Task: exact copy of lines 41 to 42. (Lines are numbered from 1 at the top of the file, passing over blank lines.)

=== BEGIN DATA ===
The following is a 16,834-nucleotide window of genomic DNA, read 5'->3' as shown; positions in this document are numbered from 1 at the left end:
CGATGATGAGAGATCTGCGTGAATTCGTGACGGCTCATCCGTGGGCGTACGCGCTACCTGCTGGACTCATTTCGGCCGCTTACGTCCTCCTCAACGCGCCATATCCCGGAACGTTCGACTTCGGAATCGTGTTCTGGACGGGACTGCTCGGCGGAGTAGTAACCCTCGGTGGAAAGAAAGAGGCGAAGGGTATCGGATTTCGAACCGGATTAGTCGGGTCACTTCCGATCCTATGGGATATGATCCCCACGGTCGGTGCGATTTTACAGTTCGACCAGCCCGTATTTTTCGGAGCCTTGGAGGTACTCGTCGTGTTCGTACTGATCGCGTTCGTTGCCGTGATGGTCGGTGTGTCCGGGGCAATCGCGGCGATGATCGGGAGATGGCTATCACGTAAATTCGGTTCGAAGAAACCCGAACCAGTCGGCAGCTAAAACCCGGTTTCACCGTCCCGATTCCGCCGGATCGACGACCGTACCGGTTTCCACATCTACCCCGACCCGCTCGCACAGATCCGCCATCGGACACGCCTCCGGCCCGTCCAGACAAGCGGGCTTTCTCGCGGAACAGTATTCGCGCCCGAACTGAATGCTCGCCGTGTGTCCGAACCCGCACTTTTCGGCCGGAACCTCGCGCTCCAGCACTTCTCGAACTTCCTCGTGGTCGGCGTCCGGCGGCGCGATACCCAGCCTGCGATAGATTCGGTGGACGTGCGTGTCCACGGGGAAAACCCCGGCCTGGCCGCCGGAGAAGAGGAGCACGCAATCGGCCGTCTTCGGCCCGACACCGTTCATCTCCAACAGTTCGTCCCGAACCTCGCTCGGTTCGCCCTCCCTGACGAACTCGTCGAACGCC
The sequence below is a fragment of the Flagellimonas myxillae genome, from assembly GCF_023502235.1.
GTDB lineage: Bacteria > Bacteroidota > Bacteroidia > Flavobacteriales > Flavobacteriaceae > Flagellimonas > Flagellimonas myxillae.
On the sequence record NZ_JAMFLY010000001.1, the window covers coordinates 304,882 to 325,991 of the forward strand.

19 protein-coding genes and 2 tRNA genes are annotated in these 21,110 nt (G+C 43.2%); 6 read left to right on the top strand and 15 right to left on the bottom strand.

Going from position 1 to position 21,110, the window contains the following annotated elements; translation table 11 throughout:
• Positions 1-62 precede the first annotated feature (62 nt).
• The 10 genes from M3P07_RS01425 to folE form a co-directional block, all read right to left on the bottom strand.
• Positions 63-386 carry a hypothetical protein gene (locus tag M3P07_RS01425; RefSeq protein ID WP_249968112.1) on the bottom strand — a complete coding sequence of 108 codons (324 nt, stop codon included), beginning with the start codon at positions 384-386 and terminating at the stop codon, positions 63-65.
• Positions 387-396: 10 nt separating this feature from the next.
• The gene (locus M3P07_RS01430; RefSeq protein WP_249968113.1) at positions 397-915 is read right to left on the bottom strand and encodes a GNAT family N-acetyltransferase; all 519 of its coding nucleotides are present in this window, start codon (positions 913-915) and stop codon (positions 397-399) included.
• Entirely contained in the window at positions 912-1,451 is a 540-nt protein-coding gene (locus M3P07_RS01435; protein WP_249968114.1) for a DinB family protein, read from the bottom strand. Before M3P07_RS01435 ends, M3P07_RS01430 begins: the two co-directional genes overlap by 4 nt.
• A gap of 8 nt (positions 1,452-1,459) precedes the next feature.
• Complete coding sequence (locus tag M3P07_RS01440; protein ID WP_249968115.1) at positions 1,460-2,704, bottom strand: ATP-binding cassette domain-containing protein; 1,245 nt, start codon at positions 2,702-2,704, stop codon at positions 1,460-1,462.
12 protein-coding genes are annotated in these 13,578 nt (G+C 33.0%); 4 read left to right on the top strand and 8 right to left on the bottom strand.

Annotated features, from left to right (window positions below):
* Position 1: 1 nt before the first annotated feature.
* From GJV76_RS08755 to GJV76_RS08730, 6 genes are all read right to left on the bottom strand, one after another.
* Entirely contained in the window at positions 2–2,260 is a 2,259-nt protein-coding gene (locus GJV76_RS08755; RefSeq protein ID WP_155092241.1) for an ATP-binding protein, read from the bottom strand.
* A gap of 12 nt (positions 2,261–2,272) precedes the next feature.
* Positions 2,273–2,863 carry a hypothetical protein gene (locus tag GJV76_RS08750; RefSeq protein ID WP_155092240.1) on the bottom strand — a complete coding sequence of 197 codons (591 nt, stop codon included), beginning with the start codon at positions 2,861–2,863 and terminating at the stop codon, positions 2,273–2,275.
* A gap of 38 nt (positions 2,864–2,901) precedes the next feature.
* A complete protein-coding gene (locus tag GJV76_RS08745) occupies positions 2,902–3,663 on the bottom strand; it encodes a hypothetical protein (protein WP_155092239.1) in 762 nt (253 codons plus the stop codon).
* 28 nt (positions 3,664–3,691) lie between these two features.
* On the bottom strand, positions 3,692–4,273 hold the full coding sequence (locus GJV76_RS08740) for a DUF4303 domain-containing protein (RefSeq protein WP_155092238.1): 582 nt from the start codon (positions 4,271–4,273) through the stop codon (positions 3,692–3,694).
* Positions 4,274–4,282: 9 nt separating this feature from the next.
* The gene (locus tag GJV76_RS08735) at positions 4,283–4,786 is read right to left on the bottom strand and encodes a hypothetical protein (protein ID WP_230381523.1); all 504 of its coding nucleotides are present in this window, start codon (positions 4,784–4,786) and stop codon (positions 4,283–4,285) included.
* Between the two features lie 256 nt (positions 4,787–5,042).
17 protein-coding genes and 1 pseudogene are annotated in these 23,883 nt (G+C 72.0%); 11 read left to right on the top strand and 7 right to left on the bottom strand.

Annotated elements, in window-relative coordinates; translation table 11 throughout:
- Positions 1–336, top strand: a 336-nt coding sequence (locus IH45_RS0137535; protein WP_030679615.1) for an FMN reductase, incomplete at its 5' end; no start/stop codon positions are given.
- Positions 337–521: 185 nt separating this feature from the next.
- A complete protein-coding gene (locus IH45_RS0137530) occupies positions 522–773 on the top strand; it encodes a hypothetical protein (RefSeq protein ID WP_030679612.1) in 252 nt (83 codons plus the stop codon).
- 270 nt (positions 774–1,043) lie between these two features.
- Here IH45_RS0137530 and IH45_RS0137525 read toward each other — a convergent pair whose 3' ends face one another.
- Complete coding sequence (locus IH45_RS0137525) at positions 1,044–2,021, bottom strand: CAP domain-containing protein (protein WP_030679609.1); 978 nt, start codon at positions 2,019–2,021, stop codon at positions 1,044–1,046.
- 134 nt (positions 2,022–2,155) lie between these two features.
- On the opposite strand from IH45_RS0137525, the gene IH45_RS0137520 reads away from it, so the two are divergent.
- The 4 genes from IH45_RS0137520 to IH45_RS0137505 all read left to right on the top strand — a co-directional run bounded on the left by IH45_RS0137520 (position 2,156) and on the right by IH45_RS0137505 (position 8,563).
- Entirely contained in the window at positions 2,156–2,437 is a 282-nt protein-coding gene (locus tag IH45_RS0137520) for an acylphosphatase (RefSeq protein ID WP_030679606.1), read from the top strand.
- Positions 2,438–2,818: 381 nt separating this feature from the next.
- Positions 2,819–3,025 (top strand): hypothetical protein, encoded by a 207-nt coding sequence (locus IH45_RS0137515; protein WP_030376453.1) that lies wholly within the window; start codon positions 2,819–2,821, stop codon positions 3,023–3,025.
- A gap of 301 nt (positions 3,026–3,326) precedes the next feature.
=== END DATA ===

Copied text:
- Entirely contained in the window at positions 2,156–2,437 is a 282-nt protein-coding gene (locus tag IH45_RS0137520) for an acylphosphatase (RefSeq protein ID WP_030679606.1), read from the top strand.
- Positions 2,438–2,818: 381 nt separating this feature from the next.